CBD oil may help limit cravings and anxiety in heroin users, study finds

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By Shamard Charles, M.D. and Ali Galante

Add the possibility of reducing cravings and anxiety in heroin addicts to the growing list of potential CBD uses.

Researchers at Mount Sinai Hospital in New York announced Tuesday that results of a small study found a promising, and unexpected, new use of CBD: a reduction of cue-induced cravings and anxiety in individuals with a history of heroin abuse, suggesting a potential role for it in helping to break heroin drug addiction.

The results of the study are published in the American Journal of Psychiatry.

“To address the critical need for new treatment options for the millions of people and families who are being devastated by this epidemic, we initiated a study to assess the potential of a nonintoxicating cannabinoid on craving and anxiety in heroin-addicted individuals,” said lead study author Yasmin Hurd, director of the Addiction Institute at Mount Sinai in a statement.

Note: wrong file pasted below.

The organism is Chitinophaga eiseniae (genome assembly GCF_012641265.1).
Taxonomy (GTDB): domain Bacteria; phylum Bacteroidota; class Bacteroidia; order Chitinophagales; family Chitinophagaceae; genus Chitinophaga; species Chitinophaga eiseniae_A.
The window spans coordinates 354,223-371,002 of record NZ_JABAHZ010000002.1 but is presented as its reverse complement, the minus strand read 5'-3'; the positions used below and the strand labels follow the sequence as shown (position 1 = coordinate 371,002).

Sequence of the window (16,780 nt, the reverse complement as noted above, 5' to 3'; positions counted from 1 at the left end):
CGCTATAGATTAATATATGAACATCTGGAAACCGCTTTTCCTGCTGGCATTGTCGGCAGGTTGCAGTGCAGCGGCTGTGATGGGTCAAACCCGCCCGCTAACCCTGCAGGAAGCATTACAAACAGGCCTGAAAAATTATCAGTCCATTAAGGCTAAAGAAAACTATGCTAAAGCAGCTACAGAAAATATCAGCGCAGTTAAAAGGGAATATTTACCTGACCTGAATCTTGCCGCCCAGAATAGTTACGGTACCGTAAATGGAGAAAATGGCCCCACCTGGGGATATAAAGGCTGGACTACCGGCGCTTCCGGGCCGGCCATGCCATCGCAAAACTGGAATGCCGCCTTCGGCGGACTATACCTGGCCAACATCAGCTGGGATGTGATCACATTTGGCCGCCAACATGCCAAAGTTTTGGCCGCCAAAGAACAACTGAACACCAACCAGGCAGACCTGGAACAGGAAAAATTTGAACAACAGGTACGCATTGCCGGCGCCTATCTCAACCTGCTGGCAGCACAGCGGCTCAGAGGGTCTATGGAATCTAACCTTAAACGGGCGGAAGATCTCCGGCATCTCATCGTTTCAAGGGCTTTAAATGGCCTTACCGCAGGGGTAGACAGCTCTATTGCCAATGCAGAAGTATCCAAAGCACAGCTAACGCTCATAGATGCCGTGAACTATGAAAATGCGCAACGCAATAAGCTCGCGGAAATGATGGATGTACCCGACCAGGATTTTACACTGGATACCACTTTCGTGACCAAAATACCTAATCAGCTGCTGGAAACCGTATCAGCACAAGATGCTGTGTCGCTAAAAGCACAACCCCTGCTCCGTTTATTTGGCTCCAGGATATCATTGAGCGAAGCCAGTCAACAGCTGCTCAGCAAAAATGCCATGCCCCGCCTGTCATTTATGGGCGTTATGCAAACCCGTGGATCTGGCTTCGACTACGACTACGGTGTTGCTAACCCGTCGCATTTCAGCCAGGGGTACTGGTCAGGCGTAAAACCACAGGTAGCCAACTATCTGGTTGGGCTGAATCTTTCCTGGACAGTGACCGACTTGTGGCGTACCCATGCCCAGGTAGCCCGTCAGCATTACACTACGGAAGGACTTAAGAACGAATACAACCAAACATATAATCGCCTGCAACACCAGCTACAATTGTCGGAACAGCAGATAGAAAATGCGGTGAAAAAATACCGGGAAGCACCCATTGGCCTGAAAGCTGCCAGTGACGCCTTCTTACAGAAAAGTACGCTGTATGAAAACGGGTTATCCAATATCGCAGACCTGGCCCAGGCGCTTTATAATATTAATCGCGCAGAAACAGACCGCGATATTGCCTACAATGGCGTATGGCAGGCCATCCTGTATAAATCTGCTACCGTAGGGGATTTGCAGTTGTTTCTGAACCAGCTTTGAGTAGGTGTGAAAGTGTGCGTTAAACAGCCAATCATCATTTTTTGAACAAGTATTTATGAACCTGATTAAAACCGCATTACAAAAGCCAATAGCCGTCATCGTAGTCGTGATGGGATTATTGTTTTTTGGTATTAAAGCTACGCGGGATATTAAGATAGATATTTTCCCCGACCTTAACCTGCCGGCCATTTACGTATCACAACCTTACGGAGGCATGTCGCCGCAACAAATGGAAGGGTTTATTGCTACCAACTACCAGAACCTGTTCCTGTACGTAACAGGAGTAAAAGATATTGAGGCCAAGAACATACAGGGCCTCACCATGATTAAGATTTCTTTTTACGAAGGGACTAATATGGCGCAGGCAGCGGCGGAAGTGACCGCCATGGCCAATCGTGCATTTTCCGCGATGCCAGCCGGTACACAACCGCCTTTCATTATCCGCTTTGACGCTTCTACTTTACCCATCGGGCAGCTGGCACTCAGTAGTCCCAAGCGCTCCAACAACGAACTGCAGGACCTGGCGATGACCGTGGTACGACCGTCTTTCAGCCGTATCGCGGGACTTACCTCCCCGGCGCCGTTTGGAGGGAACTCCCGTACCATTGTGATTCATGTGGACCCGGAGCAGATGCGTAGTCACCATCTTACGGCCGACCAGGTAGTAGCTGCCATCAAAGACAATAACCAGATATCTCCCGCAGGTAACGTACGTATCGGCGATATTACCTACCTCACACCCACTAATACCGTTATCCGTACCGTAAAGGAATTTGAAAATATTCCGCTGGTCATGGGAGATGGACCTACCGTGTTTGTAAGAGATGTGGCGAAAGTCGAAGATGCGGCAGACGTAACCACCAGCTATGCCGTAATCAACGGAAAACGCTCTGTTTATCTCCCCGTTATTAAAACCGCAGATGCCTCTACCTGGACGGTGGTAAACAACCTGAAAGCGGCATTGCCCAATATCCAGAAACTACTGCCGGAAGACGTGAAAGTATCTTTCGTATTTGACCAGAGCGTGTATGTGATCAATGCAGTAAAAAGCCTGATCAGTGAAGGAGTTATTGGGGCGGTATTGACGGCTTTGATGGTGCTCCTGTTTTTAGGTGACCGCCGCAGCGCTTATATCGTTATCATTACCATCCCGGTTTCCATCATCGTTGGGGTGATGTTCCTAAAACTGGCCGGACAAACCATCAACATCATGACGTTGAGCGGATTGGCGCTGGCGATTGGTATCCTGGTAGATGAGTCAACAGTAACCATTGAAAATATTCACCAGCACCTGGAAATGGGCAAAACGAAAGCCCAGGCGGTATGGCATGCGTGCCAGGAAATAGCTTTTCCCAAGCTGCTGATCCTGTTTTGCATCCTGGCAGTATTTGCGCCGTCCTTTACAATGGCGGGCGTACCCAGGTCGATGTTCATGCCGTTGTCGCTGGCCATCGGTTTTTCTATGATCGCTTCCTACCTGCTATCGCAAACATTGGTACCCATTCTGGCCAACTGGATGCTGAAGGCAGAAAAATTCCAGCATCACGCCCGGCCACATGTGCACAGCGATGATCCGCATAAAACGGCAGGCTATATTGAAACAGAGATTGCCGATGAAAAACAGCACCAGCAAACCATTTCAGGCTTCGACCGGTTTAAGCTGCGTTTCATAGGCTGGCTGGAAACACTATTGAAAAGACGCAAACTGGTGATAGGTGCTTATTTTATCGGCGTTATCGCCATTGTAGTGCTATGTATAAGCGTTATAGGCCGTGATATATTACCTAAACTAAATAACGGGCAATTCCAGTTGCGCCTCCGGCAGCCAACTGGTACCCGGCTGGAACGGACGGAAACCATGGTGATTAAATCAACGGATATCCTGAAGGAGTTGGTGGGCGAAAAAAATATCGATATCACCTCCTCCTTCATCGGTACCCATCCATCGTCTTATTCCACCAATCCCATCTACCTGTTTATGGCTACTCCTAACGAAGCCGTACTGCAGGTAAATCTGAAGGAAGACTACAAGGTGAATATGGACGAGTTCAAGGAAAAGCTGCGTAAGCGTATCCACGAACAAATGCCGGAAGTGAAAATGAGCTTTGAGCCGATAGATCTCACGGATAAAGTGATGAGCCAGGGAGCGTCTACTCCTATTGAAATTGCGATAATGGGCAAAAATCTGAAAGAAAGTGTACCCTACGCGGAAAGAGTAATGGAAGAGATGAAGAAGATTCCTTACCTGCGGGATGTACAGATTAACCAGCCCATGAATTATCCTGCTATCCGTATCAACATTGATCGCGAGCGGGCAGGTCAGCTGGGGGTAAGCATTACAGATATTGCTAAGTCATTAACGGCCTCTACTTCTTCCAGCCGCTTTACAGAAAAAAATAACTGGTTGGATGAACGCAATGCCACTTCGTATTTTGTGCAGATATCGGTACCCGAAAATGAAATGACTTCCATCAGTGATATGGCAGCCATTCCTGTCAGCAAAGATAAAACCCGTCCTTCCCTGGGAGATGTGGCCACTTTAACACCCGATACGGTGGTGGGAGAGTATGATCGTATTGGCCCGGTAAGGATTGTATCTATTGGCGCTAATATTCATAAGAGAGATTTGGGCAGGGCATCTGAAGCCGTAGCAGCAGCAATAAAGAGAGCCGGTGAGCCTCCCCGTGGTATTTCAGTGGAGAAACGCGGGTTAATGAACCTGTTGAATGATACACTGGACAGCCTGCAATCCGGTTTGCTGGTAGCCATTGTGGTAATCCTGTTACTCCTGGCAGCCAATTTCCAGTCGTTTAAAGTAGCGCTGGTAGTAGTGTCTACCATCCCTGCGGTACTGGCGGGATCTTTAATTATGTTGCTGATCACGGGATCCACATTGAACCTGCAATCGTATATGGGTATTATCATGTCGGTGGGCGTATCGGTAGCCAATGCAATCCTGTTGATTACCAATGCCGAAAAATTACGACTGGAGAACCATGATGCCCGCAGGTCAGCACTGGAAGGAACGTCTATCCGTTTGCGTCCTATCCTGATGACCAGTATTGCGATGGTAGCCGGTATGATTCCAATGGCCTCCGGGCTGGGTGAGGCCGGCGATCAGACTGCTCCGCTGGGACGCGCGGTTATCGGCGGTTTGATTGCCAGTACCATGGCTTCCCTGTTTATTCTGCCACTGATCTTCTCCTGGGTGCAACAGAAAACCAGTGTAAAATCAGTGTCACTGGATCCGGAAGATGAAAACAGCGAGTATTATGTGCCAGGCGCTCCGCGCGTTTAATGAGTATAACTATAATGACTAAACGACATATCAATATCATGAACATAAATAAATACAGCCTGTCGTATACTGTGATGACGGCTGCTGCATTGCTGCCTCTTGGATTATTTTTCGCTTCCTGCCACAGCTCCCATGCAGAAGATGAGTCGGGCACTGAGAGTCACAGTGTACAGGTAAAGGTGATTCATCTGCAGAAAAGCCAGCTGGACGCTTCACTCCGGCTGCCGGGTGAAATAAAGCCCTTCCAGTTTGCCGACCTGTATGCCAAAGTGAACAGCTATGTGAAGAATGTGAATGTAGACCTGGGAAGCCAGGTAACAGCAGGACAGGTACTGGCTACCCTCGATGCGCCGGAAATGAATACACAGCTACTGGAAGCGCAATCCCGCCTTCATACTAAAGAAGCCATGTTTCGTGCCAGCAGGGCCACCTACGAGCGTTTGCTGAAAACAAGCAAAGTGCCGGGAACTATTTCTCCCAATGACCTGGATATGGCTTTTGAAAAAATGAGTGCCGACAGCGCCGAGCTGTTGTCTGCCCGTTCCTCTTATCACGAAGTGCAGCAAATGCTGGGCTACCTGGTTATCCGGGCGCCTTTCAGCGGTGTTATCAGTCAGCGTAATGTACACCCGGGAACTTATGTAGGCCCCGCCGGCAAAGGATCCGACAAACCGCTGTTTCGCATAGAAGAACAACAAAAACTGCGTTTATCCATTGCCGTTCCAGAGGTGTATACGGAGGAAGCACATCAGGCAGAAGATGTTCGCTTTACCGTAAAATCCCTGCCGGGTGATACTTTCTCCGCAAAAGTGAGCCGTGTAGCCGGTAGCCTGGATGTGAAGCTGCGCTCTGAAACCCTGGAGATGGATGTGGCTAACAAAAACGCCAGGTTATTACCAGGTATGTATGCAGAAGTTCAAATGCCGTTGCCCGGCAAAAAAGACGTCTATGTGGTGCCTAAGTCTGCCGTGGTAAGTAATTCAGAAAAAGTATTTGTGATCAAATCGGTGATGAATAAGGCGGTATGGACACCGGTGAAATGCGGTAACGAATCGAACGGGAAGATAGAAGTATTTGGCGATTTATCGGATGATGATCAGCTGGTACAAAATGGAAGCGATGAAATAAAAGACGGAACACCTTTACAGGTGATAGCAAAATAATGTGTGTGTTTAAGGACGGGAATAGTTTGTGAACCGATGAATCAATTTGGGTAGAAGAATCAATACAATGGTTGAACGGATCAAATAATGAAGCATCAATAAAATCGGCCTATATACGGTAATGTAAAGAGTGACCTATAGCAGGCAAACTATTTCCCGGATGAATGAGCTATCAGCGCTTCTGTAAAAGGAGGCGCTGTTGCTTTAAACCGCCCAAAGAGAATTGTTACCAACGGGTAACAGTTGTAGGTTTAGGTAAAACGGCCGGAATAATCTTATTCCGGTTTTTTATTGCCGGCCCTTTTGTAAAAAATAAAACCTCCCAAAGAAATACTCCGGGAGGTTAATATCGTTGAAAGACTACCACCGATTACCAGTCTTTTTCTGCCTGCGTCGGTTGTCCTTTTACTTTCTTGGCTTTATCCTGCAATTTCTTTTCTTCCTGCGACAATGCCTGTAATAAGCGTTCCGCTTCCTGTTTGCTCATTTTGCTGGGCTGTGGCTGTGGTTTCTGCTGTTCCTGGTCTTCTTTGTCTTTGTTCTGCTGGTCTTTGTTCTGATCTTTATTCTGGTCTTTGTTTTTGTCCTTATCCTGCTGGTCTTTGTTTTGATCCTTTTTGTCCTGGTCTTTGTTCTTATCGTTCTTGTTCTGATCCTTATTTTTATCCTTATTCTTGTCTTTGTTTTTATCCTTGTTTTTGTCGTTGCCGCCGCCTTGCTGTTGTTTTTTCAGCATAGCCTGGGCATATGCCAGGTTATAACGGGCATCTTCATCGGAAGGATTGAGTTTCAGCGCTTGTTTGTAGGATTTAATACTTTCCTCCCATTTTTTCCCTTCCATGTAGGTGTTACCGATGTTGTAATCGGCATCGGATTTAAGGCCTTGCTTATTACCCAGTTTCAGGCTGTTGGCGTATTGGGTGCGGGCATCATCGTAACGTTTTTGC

“The specific effects of CBD on cue-induced drug craving and anxiety are particularly important in the development of addiction therapeutics because environmental cues are one of the strongest triggers for relapse and continued drug use.”

Hurd and her team at Mount Sinai previously studied the effects of CBD in animals on heroin. They found that CBD reduced the animals’ tendency to use heroin in response to a drug-associated cue, so they decided to study the drug’s effects on humans.

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